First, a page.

Off to the Races: BJ's Wholesale Eyes Indiana Debut

Financial fitness, more sophisticated approach drives a future growth spree
Photograph courtesy of BJ's Wholesale Club

BJ’s Wholesale, the club merchant whose officials have long eyed a return to aggressive unit growth, is making early preparations to enter the Indianapolis market.

Local reports this month said the Westborough, Mass.-based club store has met with officials in the Indianapolis suburb of Noblesville  to discuss ongoing plans for a 105,000-square-foot club that would be the chain’s first store in the Hoosier state.

The company has not announced the location yet. However, officials have made no secret of their desire to grow faster, a function of having greatly reduced its debt leverage, and retooling old approaches to both identifying and then acquiring members to shop there. Sales and membership momentum that accelerated during the COVID pandemic is also encouraging the company to grow faster.

Speaking in an investor conference earlier this year, Bob Eddy, then BJ’s chief financial and administrative officer and now its CEO, said the chain—which pioneered the greater Detroit market in 2019 and later this year is aiming to take on Pittsburgh for the first time—sees contiguous regions, including Ohio and the Nashville region, further ahead.

“We can handle basically everything out to the Mississippi through our current distribution network, and that guides our thinking about doing a contiguous path,” Eddy said during the UBS Global Consumer Conference in March, according to a Sentieo transcript.

The Kearney Test

BJ’s new growth mindset began to take shape five years ago, while the chain, then under private ownership, assessed a class of 2015 openings that were “not particularly successful,” Eddy said. This would be an apparent reference to BJ’s sites in places such as Bangor, Maine, Montgomeryville, Pa., Bronx, N.Y., and Baltimore that opened that year.

Those clubs met what were then internal goals for opening-day membership—about 5,000 members, Eddy said—but in retrospect, “that was the wrong goal.” Eddy asserts that clubs need about three times that many to get on the road to profitability.

The method the chain used to acquire members was also suboptimal then, Eddy continued. Many were lured with free trials and through cost-effective but imprecise methods such as direct mail.

A new executive team installed early in 2016—Chris Baldwin, who joined as president in September 2015 and was promoted to CEO, and Lee Delaney, who joined as chief growth officer—used a forthcoming club opening in Kearney, N.J., to experiment with a new approach.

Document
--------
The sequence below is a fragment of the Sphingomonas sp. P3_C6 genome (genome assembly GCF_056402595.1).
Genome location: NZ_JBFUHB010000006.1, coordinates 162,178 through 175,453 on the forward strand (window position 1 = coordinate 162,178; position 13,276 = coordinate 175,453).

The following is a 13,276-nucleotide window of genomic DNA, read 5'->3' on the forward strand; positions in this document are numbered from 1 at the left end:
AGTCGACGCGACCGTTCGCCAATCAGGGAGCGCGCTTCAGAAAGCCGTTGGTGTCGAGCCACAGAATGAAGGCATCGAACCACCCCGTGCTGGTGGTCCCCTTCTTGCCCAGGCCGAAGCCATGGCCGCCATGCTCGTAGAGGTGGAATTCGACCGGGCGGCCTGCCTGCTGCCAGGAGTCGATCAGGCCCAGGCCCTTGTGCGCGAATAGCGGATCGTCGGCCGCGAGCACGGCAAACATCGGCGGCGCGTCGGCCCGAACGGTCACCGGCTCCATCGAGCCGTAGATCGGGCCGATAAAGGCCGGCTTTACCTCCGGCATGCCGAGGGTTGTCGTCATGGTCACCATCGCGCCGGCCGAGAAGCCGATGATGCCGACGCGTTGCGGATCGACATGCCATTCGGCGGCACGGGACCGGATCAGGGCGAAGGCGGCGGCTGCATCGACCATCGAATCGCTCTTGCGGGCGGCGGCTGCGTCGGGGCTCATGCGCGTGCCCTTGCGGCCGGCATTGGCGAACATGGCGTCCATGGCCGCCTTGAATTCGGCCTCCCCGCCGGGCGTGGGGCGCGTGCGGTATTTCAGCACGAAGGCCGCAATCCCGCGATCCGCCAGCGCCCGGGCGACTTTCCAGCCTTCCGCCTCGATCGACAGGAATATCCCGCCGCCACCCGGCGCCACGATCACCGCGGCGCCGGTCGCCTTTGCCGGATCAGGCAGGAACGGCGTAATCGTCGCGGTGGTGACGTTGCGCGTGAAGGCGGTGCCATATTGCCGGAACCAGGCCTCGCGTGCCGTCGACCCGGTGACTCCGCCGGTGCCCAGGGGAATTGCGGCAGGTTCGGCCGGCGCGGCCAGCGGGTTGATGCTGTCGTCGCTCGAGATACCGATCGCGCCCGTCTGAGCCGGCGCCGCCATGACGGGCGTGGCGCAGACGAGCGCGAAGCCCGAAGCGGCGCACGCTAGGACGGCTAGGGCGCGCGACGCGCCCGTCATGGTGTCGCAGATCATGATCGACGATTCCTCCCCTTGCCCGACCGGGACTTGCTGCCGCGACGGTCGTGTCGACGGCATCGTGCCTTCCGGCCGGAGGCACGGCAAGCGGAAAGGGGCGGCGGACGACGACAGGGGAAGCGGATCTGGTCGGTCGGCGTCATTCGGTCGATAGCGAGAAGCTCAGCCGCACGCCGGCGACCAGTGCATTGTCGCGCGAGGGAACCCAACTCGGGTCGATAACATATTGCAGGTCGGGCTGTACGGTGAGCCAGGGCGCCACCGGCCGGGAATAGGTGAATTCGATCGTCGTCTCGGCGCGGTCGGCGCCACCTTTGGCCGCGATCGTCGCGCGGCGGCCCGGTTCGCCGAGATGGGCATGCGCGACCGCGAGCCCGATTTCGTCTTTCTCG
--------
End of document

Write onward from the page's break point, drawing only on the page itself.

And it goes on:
“We assembled a team of folks that have never really been involved in our new club opening process, and told them they had a blank check, and they could do whatever they wanted to try and make this a success,” Eddy explained.

The new approach included various membership drives, new advertising and storytelling in the months ahead of the September 2016 Kearney opening. For the first time, BJ’s augmented its direct mail approach with digital acquisition methods, and a bigger push into social media and TV advertising. A press release prior to the Kearney opening carried a bold message that area shoppers could collectively save $10 million shopping at BJ’s vs. grocery stores, a figure it based on federal household spending estimates.

Once the club opened, BJ’s tweaked its traditional promotional approach in order to “teach” new members to how the use the club, with the idea of developing frequency of shop (which Eddy said was the top driver of renewal rates) and breadth of shop (which is the top driver of frequency). One example was changing the cadence of offers in a coupon book issued to new members: Where previously BJ’s may have offered 25 coupons members could use at any time, the new approach divided them to five a week over the course of the five weeks, Eddy explained.

The Kearney opening was a success, and its approach has since been refined and incorporated into the plan as BJ’s pushes into new markets and resumes a more aggressive pace of openings. The company typically spent $1 million for pre-opening expenses in 2015. Today, it averages between $2 million and $2.5 million, Eddy said.

The company has also become more sophisticated about identifying target customers, using 600 data household-level data points to more effectively target new members, “which should be especially helpful in driving higher members [per] club for new units,” according to Jeffries analyst Stephanie Wissink, writing in a recent note to clients this month.

That is giving the company confidence to venture outside its East Coast base; a dramatically reduced debt burden is providing the financial flexibility. Its strengthening financial performance over the past three years—topped by a 22% COVID-aided sales gain in fiscal 2020—to pare down debt from around $1.3 billion in 2019 to $846 million this year, according to annual reports. Its 1x debt to adjusted EBITDA ratio at one time was 6.5x.

“We had several years in a row only opening one new store per year, just trying to figure out what the right recipe was,” Eddy said. “And this past year [2020], we got four open, all successful clubs, all doing well. This new year we’re planning on six. Next year we’re looking toward 10. And hopefully it’s off to the races after that.” 


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